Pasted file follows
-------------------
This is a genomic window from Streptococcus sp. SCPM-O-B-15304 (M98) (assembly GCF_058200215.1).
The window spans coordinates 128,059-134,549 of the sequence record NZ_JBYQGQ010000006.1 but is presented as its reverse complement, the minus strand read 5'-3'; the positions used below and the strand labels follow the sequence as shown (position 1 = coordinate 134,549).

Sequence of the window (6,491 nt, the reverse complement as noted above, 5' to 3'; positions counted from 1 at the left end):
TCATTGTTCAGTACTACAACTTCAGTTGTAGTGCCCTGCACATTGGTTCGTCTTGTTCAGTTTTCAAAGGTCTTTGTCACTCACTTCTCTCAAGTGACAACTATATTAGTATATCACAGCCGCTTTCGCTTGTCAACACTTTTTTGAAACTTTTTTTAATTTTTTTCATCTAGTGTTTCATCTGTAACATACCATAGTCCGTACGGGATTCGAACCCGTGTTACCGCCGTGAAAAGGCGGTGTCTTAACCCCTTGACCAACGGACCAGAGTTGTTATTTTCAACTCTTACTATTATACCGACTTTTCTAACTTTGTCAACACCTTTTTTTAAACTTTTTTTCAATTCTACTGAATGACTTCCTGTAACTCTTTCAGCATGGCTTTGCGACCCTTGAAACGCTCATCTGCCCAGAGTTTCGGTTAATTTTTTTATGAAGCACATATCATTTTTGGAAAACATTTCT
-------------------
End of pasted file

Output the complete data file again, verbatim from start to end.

This is a genomic window from Streptococcus sp. SCPM-O-B-15304 (M98) (assembly GCF_058200215.1).
The window spans coordinates 128,059-134,549 of the sequence record NZ_JBYQGQ010000006.1 but is presented as its reverse complement, the minus strand read 5'-3'; the positions used below and the strand labels follow the sequence as shown (position 1 = coordinate 134,549).

Sequence of the window (6,491 nt, the reverse complement as noted above, 5' to 3'; positions counted from 1 at the left end):
TCATTGTTCAGTACTACAACTTCAGTTGTAGTGCCCTGCACATTGGTTCGTCTTGTTCAGTTTTCAAAGGTCTTTGTCACTCACTTCTCTCAAGTGACAACTATATTAGTATATCACAGCCGCTTTCGCTTGTCAACACTTTTTTGAAACTTTTTTTAATTTTTTTCATCTAGTGTTTCATCTGTAACATACCATAGTCCGTACGGGATTCGAACCCGTGTTACCGCCGTGAAAAGGCGGTGTCTTAACCCCTTGACCAACGGACCAGAGTTGTTATTTTCAACTCTTACTATTATACCGACTTTTCTAACTTTGTCAACACCTTTTTTTAAACTTTTTTTCAATTCTACTGAATGACTTCCTGTAACTCTTTCAGCATGGCTTTGCGACCCTTGAAACGCTCATCTGCCCAGAGTTTCGGTTAATTTTTTTATGAAGCACATATCATTTTTGGAAAACATTTCT